• this isn't a very good approach to investigating the Standard's requirements (particularly with an older compiler like 3.4.6): agreed, but it's a useful sanity check
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2  
+1 excellent empirical answer. I didn't expect it would be so easy to find differing output. –  luqui Jan 17 '11 at 3:39
2  
@Tony : why do you get upvotes? :P this post confirms nothing :D –  Nawaz Jan 17 '11 at 3:45
1  
@Tony : I would suggest that show the detailed output with gcc 4.1.1 before gcc 3.4.6, as people are getting wrong impressions :|..they tend to think that sequence is undefined which doesn't seem so with gcc 4.1.1 and above! –  Nawaz Jan 17 '11 at 3:48
1  
@Nawaz "version X of compiler Y happens to produce the output I expect" does not equate to "this is not undefined". –  David Gelhar Jan 17 '11 at 3:58
2  
@Tony, @Nawaz: Getting 5 5 5 5, 1 2 3 4 5, 5 4 3 2 1. There are all consistent with it begin undefined. –  Loki Astari Jan 17 '11 at 5:25
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I know that the behavior of compilers cannot really prove anything, but I thought it would be interesting to check out what the internal representation of a compiler would give (still a bit higher level than assembly inspection).

I've used the Clang/LLVM online demo with this code:

#include <stdio.h>
#include <stdlib.h>

struct X
{
  X const& f(int i) const
  {
    printf("%d\n", i);
    return *this;
  }
};

int main(int argc, char **argv) {
  int i = 0;
  X x;
  x.f(++i).f(++i).f(++i);         // line 16
}

And compiled with the standard optimizations (in C++ mode), it gave:

/tmp/webcompile/_13371_0.cc: In function 'int main(int, char**)':
/tmp/webcompile/_13371_0.cc:16: warning: operation on 'i' may be undefined

which I did find interesting (did any other compiler warned about this ? Comeau online did not)


As an aside it also produced the following Intermediate Representation (scroll to the right):

@.str = private constant [4 x i8] c"%d\0A\00", align 1 ; <[4 x i8]*> [#uses=1]

define i32 @main(i32 %argc, i8** nocapture %argv) nounwind {
entry:
  %0 = tail call i32 (i8*, ...)* @printf(i8* noalias getelementptr inbounds ([4 x i8]* @.str, i64 0, i64 0), i32 3) nounwind ; <i32> [#uses=0]
                                                                                                             ^^^^^
  %1 = tail call i32 (i8*, ...)* @printf(i8* noalias getelementptr inbounds ([4 x i8]* @.str, i64 0, i64 0), i32 3) nounwind ; <i32> [#uses=0]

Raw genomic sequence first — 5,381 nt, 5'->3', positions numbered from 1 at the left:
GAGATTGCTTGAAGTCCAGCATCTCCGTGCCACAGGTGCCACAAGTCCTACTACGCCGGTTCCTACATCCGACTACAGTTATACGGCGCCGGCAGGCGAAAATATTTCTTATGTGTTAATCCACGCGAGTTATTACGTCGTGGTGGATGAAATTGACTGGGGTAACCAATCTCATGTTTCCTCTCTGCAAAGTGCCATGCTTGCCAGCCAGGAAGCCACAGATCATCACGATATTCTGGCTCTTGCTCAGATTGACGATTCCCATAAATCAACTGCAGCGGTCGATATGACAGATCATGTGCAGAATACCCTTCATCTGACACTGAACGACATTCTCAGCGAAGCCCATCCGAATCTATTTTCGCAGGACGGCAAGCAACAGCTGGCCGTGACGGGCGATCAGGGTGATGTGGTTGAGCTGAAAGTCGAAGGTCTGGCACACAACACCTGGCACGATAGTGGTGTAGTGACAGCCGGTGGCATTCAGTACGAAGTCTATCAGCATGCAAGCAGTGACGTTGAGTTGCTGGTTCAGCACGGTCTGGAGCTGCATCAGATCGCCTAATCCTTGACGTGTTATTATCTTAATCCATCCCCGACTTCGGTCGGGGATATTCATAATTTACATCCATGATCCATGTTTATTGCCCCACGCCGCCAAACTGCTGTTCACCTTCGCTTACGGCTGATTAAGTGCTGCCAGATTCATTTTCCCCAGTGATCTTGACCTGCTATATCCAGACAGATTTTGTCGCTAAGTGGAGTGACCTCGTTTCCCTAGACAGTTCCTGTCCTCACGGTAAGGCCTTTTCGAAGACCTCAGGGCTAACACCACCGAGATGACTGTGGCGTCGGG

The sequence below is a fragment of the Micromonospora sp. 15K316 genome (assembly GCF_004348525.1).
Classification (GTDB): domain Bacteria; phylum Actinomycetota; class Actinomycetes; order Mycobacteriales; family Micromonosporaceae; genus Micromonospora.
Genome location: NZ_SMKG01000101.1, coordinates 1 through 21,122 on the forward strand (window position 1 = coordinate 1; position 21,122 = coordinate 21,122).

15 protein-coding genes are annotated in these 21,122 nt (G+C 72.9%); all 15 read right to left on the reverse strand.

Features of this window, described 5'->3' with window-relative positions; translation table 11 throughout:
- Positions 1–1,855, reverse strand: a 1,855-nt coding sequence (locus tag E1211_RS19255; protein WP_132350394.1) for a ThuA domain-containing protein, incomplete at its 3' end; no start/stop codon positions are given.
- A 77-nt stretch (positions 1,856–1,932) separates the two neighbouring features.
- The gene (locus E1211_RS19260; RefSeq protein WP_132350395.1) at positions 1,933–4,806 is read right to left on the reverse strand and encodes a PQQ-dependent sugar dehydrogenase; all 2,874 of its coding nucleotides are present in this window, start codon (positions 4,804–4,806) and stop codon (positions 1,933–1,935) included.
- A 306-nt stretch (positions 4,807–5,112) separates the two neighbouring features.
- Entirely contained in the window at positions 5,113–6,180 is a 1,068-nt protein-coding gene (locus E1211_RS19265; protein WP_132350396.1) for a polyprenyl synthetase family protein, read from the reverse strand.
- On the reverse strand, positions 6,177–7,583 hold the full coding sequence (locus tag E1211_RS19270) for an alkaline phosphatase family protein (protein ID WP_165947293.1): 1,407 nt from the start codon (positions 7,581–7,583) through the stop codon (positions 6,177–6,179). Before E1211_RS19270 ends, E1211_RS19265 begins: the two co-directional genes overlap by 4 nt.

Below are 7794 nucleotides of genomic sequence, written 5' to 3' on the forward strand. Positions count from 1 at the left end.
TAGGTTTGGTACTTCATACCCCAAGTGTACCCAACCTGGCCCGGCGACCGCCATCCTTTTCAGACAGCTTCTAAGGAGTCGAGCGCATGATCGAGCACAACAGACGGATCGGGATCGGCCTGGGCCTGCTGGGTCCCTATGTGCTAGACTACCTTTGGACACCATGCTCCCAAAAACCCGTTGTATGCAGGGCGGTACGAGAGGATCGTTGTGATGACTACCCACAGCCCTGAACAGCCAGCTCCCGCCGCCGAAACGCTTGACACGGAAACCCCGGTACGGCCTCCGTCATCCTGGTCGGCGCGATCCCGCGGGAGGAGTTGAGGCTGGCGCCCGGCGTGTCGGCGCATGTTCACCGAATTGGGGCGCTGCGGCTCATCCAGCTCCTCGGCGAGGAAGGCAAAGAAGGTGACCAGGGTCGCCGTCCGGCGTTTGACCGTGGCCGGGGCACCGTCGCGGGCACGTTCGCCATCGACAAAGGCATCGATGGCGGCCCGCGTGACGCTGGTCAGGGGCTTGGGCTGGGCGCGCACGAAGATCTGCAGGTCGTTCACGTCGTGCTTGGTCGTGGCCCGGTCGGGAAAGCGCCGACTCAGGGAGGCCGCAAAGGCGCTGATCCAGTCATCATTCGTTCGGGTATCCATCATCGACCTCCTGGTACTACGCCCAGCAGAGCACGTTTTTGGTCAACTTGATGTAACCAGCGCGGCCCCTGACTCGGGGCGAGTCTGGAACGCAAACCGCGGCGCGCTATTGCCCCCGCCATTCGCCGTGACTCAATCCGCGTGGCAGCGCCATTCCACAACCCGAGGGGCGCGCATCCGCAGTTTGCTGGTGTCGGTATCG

^^^^^
  %2 = tail call i32 (i8*, ...)* @printf(i8* noalias getelementptr inbounds ([4 x i8]* @.str, i64 0, i64 0), i32 3) nounwind ; <i32> [#uses=0]
                                                                                                             ^^^^^
  ret i32 0
}

Apparently, Clang behaves like gcc 4.x.x does and first evaluates all arguments before performing any function call.

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A variation on that I tried was initialising i with argc... then it can't work out the result at compile time, but you should see the three increments - perhaps rolled into something akin to += 3.... –  Tony D Jan 17 '11 at 9:53
    
@Tony: Good variation, it effectively circumvent constant folding to a degree. –  Matthieu M. Jan 17 '11 at 14:13
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The second case is certainly well-defined. A string of tokens that ends with a semicolon is an atomic statement in C++. Each statement is parsed, processed and completed before the next statement is begun.

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Well... all statements are parsed before anything is run, usually. But I think I get what you mean, semicolon is a pretty surefire way to sequence actions. –  luqui Jan 17 '11 at 3:29
    
I didn't mean that statements are parsed at runtime. From the point of view of the program state - the value of all variables - each semicolon defines a self-contained unit of execution, so that each unit of execution (with all previous units) completely defines program state at the end of the unit. –  ThomasMcLeod Jan 17 '11 at 3:41